Publication Alert – New Article to the Bibliography

Dear Members,

Please see the details below of a new article added to our bibliography:

Title: Relative influence of wild prey and livestock abundance on
carnivore-caused livestock predation.

Authors: Khanal, G., Mishra, C., Suryawanshi, K. R.

Abstract: Conservation conflict over livestock depredation is one of the
key drivers of large mammalian carnivore declines worldwide. Mitigating
this conflict requires strategies informed by reliable knowledge of
factors influencing livestock depredation. Wild prey and livestock
abundance are critical factors influencing the extent of livestock
depredation. We compared whether the extent of livestock predation by
snow leopards Panthera uncia differed in relation to densities of wild
prey, livestock, and snow leopards at two sites in Shey Phoksundo
National Park, Nepal. We used camera trap-based spatially explicit
capture–recapture models to estimate snow leopard density;
double-observer surveys to estimate the density of their main prey
species, the blue sheep Pseudois nayaur; and interview-based household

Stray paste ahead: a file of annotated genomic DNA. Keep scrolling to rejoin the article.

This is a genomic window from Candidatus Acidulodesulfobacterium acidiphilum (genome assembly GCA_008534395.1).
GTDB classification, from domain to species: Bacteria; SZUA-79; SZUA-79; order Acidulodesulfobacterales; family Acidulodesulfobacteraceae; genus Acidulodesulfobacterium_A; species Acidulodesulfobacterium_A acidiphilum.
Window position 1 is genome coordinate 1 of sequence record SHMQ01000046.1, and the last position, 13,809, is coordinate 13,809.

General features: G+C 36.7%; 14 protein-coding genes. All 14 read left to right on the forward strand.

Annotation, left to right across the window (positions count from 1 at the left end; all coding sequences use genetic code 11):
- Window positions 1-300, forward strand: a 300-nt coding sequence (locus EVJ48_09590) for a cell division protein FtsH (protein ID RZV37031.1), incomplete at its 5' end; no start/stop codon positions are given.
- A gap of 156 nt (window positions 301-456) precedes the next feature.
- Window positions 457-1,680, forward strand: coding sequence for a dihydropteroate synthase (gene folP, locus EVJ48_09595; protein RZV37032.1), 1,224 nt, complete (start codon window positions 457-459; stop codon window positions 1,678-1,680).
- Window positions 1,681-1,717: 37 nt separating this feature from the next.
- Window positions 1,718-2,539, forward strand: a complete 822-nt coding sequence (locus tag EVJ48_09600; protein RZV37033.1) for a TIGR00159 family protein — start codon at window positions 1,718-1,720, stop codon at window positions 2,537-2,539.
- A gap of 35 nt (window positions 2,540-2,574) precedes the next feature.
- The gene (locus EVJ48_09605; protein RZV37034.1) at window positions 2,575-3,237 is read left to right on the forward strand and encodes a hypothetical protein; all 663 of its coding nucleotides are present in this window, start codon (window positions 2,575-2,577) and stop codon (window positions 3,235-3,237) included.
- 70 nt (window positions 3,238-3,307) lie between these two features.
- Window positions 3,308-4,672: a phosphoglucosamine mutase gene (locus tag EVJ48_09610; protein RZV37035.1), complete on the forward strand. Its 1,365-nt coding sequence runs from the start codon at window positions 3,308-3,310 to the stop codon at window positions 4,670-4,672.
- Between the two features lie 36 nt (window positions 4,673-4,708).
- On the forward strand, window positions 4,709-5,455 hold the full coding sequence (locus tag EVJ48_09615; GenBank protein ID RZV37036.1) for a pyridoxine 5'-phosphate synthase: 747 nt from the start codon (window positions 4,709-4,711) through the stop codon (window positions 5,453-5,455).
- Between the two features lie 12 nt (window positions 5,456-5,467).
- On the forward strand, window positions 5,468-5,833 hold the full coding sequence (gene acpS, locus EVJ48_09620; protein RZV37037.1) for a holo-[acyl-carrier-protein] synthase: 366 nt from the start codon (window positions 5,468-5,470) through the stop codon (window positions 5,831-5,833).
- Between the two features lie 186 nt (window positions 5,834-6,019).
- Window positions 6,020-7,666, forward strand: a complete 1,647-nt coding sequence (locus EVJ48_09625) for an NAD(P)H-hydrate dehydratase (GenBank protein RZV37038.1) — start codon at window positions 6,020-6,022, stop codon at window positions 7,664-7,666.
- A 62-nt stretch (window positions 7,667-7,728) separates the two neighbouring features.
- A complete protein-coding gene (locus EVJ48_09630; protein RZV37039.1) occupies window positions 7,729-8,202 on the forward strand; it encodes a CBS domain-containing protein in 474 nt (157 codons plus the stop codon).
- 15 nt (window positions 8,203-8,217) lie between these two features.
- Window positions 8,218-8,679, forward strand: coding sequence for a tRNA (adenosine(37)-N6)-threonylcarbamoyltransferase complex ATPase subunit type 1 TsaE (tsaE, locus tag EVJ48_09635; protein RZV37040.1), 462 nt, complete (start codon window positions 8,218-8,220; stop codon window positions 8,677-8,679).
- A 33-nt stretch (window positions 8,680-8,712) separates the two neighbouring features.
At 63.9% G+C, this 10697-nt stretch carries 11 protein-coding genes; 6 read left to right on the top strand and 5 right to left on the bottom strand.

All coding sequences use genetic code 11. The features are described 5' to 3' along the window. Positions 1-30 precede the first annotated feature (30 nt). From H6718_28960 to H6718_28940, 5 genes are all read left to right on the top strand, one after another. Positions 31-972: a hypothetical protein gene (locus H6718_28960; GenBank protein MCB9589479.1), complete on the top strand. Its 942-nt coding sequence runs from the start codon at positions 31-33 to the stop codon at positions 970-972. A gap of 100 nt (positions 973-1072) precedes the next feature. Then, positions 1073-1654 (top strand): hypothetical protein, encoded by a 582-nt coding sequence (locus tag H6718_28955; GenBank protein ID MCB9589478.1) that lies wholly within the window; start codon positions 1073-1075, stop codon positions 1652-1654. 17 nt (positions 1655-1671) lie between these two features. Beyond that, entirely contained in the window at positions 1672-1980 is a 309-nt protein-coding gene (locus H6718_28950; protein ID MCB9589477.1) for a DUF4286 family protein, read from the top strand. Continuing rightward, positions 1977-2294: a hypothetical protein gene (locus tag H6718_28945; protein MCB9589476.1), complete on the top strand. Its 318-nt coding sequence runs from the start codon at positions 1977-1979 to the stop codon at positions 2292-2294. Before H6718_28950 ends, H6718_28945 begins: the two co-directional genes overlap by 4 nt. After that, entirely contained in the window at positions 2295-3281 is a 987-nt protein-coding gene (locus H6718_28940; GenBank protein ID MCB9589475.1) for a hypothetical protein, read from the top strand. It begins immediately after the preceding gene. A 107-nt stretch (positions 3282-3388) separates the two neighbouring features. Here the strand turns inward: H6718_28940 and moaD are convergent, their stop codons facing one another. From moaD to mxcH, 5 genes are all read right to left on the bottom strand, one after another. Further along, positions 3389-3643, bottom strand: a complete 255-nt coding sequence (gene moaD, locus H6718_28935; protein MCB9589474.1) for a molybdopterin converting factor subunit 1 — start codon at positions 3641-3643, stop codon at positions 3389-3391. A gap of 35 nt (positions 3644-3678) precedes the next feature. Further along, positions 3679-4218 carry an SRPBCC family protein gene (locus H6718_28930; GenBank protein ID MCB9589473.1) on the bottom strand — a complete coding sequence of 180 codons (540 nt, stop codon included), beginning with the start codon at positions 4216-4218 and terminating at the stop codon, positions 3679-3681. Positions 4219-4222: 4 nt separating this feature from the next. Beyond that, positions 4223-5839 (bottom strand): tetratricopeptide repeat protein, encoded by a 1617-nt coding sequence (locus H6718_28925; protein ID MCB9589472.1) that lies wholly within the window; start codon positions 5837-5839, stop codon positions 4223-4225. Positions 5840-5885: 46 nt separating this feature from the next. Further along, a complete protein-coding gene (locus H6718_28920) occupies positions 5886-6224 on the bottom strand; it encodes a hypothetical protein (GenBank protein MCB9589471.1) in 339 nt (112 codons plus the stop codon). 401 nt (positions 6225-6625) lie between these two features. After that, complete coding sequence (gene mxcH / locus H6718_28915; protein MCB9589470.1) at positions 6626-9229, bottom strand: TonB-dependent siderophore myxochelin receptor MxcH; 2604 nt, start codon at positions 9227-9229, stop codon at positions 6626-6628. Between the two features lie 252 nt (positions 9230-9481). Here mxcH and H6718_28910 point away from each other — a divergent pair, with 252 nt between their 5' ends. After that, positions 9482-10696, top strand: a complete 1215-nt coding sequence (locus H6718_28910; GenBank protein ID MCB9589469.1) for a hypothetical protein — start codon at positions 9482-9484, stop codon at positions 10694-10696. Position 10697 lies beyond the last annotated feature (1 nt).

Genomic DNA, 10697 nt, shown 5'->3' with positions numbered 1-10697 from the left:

surveys to estimate livestock population and number of livestock killed
by snow leopards. The proportion of livestock lost per household was
seven times higher in Upper Dolpa, the site which had higher snow
leopard density (2.51 snow leopards per 100 km2) and higher livestock
density (17.21 livestock per km2) compared to Lower Dolpa (1.21 snow
leopards per 100 km2; 4.5 livestock per km2). The wild prey density was
similar across the two sites (1.81 and 1.57 animals per km2 in Upper and
Lower Dolpa, respectively). Our results suggest that livestock
depredation level may largely be determined by the abundances of the
snow leopards and livestock and predation levels on livestock can vary
even at similar levels of wild prey density. In large parts of the snow
leopard range, livestock production is indispensable to local
livelihoods and livestock population is expected to increase to meet the
demand of cashmere. Hence, we recommend that any efforts to increase
livestock populations or conservation initiatives aimed at recovering or
increasing snow leopard population be accompanied by better herding
practices (e.g., predator-proof corrals) to protect livestock from snow